The opinion of the court was delivered by: LAWRENCE M. MCKENNA
Plaintiff, TOR Books ("TOR"), brought this action against defendants, Saban Entertainment Inc. and Saban International NV (together "Saban"), for breach of contract. On August 11, 1994, TOR moved for a preliminary injunction requiring Saban to offer TOR the right to publish juvenile story books based on the Mighty Morphin Power Rangers ("Power Rangers"), prohibiting Saban from licensing or facilitating the publication of books based on the Power Rangers (except coloring, comic or activity books), and prohibiting Saban from licensing the publication of juvenile story books based on other Saban properties unless TOR is first offered the right to publish such books. After expedited discovery, the Court held an evidentiary hearing. For the reasons stated below, TOR's motion is granted in part and denied in part.
TOR, a wholly owned subsidiary of St. Martin's Press, is a major publisher of fantasy and science fiction books for adults. TOR is also a relatively minor publisher of children's books. Saban is the creator, producer, and distributor of video entertainment for children. In 1991, seeking to find a publisher for children's books featuring its characters and stories, Saban approached TOR about entering into a long term arrangement. The parties' goals were compatible. Saban sought a publisher for "a line of juvenile picture books based on [its] characters." (Def. Mem. p. 7.) TOR sought the "publishing rights to properties that could anchor a line of juvenile books." (K. Doherty Aff. P 3.)
The ensuing negotiations principally involved four individuals: L. Spencer Humphries, an outside consultant for Saban who originally suggested TOR as a potential publisher; William Josey, General Counsel for Saban; Kathleen Doherty, the director of Education Sales at TOR and the person in charge of its children's book publishing division; and Lotte Meister, associate general counsel for St. Martin's Press and TOR. Neither Josey or Meister, the two attorneys involved, had ever negotiated a licensing agreement for publication rights of children's books. (Meister Aff. P 3; Tr. October 5, 1994 at 66.)
Virtually the entire Agreement is concerned with the rights and obligations of the parties concerning the six titles TOR would publish immediately. However, the most significant provision of the Agreement for purposes of this motion is undeniably the rider to Paragraph 16 (the "Rider"). The Rider completely replaced TOR's standard option paragraph, and the evidence is undisputed that the Rider was the subject of intense negotiation and that several drafts were exchanged. In the end, the parties agreed that Saban would retain the initial right to decide whether to publish additional juvenile story books based on it properties. However, if Saban so desired, TOR would have an exclusive right of first refusal to be exercised within thirty days.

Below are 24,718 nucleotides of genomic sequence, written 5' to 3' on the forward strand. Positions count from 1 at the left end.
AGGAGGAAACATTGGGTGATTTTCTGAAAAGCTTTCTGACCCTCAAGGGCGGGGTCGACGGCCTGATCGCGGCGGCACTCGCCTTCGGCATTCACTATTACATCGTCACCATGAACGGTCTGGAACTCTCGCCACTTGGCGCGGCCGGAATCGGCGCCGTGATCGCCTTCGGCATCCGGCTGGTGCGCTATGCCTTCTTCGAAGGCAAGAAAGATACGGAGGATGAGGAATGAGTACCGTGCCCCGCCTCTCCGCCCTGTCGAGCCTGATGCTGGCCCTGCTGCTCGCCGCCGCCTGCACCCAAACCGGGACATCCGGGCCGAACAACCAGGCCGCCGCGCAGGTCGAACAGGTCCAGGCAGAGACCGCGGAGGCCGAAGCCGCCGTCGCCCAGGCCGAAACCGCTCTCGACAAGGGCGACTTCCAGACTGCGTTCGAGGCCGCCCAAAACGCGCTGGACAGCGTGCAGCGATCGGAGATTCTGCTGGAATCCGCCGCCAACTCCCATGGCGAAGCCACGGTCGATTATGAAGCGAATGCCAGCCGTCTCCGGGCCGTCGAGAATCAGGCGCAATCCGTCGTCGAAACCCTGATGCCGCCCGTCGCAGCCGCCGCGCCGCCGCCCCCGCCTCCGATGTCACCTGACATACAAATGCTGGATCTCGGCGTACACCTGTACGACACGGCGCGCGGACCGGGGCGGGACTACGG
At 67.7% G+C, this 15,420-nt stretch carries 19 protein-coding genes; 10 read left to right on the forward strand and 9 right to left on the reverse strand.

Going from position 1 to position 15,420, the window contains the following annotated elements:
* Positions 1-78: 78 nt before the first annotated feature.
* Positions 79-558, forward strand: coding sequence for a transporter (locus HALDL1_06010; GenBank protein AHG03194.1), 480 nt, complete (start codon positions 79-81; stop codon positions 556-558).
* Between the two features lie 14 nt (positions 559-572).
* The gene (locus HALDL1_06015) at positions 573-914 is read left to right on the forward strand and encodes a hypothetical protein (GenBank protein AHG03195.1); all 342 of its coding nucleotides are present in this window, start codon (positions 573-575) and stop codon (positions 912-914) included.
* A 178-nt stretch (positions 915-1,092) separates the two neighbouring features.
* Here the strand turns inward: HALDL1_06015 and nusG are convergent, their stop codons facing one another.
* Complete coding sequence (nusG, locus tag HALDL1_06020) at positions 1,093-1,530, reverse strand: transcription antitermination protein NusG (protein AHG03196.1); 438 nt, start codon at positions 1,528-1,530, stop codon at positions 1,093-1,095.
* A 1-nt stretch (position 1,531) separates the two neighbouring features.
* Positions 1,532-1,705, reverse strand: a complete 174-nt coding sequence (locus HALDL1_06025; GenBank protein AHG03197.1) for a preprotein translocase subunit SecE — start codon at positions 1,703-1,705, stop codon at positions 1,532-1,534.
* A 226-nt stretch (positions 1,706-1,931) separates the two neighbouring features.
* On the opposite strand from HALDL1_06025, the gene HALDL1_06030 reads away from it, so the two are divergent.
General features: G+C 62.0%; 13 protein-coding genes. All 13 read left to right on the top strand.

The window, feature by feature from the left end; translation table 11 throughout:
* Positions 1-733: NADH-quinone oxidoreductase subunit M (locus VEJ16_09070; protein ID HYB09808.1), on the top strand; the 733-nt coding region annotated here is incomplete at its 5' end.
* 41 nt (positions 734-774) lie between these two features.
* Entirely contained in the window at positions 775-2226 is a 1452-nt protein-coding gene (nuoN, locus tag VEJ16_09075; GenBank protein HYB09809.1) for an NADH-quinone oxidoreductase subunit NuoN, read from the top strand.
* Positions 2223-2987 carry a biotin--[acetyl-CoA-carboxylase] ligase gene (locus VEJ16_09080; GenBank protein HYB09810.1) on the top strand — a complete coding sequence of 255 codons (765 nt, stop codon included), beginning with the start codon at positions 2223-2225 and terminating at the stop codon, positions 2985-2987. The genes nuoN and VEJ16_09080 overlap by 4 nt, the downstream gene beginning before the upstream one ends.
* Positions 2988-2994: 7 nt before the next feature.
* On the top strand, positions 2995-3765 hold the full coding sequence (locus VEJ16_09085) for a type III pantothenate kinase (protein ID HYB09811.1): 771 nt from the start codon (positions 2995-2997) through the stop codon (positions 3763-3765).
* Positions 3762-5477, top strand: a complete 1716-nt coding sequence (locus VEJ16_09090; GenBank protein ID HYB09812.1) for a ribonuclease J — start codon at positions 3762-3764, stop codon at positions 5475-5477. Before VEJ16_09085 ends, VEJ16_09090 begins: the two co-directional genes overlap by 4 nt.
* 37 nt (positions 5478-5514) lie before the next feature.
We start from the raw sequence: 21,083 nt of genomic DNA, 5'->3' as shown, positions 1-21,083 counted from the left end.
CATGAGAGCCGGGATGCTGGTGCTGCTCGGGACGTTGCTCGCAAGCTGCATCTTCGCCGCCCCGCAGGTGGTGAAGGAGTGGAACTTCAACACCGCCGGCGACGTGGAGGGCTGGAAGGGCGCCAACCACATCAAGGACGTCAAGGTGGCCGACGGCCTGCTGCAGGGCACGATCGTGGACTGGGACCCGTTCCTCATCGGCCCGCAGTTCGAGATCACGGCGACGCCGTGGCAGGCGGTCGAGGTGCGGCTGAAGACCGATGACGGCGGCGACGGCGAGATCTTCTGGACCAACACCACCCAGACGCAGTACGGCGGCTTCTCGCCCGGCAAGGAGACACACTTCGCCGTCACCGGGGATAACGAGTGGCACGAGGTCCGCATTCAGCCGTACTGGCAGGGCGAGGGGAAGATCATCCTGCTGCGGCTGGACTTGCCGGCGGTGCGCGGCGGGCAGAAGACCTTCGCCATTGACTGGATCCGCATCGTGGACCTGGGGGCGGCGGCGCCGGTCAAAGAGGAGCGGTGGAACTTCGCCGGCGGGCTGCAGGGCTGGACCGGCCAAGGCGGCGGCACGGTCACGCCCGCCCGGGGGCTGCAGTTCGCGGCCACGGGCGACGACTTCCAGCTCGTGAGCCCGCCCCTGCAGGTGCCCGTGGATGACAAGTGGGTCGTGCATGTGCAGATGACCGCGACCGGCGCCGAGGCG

The Rider reads as follows:
During the Term of this Agreement, if [Saban] desires to license the publishing rights to additional juvenile story books based on characters, artwork and/or literary, television, motion picture or theatrical properties owned or controlled by [Saban], [Saban] shall submit such additional titles for [TOR's] consideration. [TOR] shall have a 30 day period in which to evaluate each such submission. If, upon conclusion of such 30 day evaluation period, [TOR] does not desire to license the publishing rights to such submission, subject to the rights therein controlled by [Saban], [Saban] shall have no further obligation to [TOR] with respect thereto and [Saban] shall be free to enter into any third party publishing arrangement in connection therewith; on the other hand, if [TOR] desires to license the publishing rights to such submission, then [Saban] and [TOR] shall enter into an agreement under which [Saban] agrees to create a juvenile story book (of approximately 2,500 words) on the same terms and conditions set forth in this Agreement except that if such book is based on a primetime network television series, a primetime network television special, a major motion picture or theatrical feature, [TOR] and [Saban] shall negotiate in good faith with respect to an appropriate advance in connection therewith.
The parties do not dispute the mechanics of the Rider's operation. The concern of the parties, and of this Court, is the meaning and scope of the phrase "juvenile story books". Does the term have any special meaning within the publishing industry? Did the parties intend for it to have some special narrow meaning? Or should the Court enforce the plain meaning of the words?
The Court's understanding of the children's book industry, based on the evidence adduced at the hearing, is perhaps best set out here. The industry can be conceived of as having two distinct segments. The first segment is concerned with the creation of characters and stories and consists of individual authors, toy manufacturers, television and movie studios, and others. The second segment consists of the publishing houses. There may, of course, be some overlap.